Last weekend, I played Super Smash Bros. for the N64 for the first time in years. I was amused to see only twelve characters on the screen, considering that the two subsequent editions - Melee for the Gamecube and Brawl for the Wii - have included 26 and 39, respectively. I think the right number is somewhere around thirty, with a few extras thrown in as non-playable characters as bad guys (or even bonus characters). Three new characters have already been announced - Villager from Animal Crossing, the WiiFit Trainer, and Mega Man, which is seriously the main reason to buy this game. I think there are just over twenty other characters who still are interesting enough to keep in the series, based on their past entries: Mario, Luigi, Peach, Yoshi, Bowser, Link, Zelda/Sheik, Ganondorf, Fox, Samus Aran, Kirby, Meta Knight, Pit, Captain Falcon, Pikachu, Jigglypuff, Marth, Snake, Sonic, Ness, Olimar, and Donkey Kong. That leaves five spots open for other new characters in my dream line-up, so here are my top five characters I would like to see as new playable characters in Super Smash Bros. WiiU/3DS:

5. (Tie) Captain N: The Game Master (from the eponymous cartoon) / Nester (mainly from the comics in early Nintendo Power): Two early promotional characters from different media that I think would be cool to bring back for the nostalgia factor (like R.O.B. in Brawl). Nester might be a fighting zilch, but Captain N would be fun to use. Plus, it would bring the Zapper into the game, and wouldn't that be awesome? 

4. Mike (from StarTropics, NES): Sure, he didn't have much going for him other than some wicked tile-jumping skills, an awesome watercraft, and a killer yo-yo, but I'd love to see Mike come back from C-Island after a twenty-year absence. 

3. Bomberman (from Bomberman series, various consoles): If Mega Man can cross-over, why not Bomberman? (Probably because Konami, which now owns Hudson Soft, will not license the character, but let's just work this out anyway.) Bomberman would bring a new primary skill to the game, as only a couple of characters (Link, Samus) have used bombs at all. Plus, new puzzle-style levels would be a blast! (pun intended)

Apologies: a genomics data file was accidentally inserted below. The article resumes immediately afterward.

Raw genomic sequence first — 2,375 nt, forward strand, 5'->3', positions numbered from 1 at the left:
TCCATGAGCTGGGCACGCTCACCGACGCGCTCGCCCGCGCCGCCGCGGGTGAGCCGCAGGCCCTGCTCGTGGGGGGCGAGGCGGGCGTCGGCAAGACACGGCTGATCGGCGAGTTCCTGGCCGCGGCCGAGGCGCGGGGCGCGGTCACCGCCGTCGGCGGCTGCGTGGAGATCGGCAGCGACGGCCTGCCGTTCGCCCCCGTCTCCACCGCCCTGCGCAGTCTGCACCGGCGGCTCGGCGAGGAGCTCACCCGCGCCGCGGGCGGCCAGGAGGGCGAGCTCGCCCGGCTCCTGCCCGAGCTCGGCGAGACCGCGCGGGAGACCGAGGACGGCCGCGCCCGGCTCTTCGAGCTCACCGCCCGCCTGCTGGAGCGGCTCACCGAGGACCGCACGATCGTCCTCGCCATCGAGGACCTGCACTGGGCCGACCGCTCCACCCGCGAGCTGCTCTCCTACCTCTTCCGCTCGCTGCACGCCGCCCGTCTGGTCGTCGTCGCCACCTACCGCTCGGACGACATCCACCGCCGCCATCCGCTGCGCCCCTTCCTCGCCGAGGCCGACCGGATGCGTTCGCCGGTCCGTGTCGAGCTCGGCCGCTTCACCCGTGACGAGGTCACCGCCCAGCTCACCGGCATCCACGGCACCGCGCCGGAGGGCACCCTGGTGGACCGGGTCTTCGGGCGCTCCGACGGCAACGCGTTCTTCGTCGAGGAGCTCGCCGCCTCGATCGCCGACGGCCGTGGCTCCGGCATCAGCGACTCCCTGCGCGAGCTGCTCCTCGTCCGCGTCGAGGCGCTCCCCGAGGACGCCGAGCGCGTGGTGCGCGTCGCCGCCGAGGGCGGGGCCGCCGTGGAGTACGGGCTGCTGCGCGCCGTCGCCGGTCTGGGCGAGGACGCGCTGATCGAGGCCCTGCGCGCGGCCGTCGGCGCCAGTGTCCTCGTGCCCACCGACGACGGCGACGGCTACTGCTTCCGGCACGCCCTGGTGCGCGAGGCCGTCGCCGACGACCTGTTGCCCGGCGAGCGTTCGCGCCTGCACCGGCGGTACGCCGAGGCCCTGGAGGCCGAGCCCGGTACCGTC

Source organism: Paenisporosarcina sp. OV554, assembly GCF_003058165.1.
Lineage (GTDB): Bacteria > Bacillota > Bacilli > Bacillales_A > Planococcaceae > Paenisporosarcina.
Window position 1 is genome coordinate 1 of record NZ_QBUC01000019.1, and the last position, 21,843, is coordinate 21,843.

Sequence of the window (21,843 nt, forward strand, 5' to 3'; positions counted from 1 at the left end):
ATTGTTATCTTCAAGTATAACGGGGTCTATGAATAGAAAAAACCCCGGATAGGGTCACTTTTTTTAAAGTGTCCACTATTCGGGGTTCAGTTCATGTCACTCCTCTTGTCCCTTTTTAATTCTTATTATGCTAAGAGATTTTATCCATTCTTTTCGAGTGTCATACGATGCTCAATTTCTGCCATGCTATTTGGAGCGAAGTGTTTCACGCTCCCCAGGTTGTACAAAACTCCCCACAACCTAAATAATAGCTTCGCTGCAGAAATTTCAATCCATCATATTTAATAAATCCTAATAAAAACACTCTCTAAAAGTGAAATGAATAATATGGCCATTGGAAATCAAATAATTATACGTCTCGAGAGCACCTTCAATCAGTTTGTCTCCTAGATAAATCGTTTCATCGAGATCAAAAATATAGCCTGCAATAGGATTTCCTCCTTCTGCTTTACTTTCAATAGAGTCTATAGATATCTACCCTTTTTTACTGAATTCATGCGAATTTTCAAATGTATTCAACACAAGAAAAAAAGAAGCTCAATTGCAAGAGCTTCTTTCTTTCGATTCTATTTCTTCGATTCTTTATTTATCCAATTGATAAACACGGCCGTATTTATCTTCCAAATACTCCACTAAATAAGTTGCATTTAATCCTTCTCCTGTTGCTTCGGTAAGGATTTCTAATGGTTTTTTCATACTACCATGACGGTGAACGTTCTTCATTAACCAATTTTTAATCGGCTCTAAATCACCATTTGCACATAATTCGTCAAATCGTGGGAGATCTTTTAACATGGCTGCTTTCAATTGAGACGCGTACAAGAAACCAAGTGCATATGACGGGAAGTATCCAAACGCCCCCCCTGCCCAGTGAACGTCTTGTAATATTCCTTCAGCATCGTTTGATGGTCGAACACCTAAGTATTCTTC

2. Little Mac (from Punch-Out!! series, NES, SNES, Wii): How Nintendo has not included Little Mac yet is beyond me; after all, he's a boxer! He would have a mainly close-quarters fighting style, but it would be unlike any other character's skills. Maybe Mac would make a great unlockable character for the game.

1. Geno (from Super Mario RPG, SNES): I know that Square Enix probably still has copyright on these characters and that they will probably never release it, but Geno (or Mallow, for that matter) would be seriously awesome as a fighter. The Star Gun and his other specials would be amazing!

And, just because I had more ideas and I wanted to include them all, here are my top five opponents to face and/or levels to incorporate in the next SSB:

5. (Tie) Mario with FLUDD (from Super Mario Sunshine, Gamecube) / Ghost hunter Luigi (from Luigi's Mansion, Gamecube): Two alternate versions of the plumbers might be really interesting as bad guys, even if their skill sets might not be well-developed enough to feature as full characters. 

4. Duck Hunt (including that dog): It would be so much fun to have a level that incorporates the remote as a Zapper and that uses the ducks as flying weapons. Plus, I would love to get back at that dog for years of laughing at me. Maybe a cool idea for a bonus stage, perhaps?

3. Knuckles (from Sonic & Knuckles, Sega Genesis): Sonic wasn't the greatest fighter in Brawl, but I think they will improve his moves in the new game. Despite the relative similarity in skill set, I think Knuckles would be a great character to fight against and maybe to unlock as an extra playable character.

2. The Kong clan: Sure, Donkey and Diddy have been a part of the series, but what about Dixie, Kiddy, Chunky, Lanky, Tiny, and the rest? I think it would be a great level to have to fight the entire Kong clan one after the other, maybe even incorporating their weapons from Donkey Kong 64.

1. Dr. Wily and all of the bosses from Mega Man 2 (Mega Man 2, NES): If you're going to have Mega Man, you need to have a way for him to get weapons - and which weapons are more iconic than the ones in MM2? Plus, you could replicate parts of the stages, like that crazy laser section in Quick Man's stage. Wait, on second thought...